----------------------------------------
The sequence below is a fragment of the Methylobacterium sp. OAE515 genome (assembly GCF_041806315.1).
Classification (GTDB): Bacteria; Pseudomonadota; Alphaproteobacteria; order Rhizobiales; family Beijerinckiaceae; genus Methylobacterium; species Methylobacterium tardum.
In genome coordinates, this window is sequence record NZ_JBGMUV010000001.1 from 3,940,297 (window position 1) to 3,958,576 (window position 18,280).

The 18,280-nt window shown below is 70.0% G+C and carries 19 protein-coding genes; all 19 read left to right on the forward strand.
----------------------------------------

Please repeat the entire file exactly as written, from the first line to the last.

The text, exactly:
The sequence below is a fragment of the Methylobacterium sp. OAE515 genome (assembly GCF_041806315.1).
Classification (GTDB): Bacteria; Pseudomonadota; Alphaproteobacteria; order Rhizobiales; family Beijerinckiaceae; genus Methylobacterium; species Methylobacterium tardum.
In genome coordinates, this window is sequence record NZ_JBGMUV010000001.1 from 3,940,297 (window position 1) to 3,958,576 (window position 18,280).

The 18,280-nt window shown below is 70.0% G+C and carries 19 protein-coding genes; all 19 read left to right on the forward strand.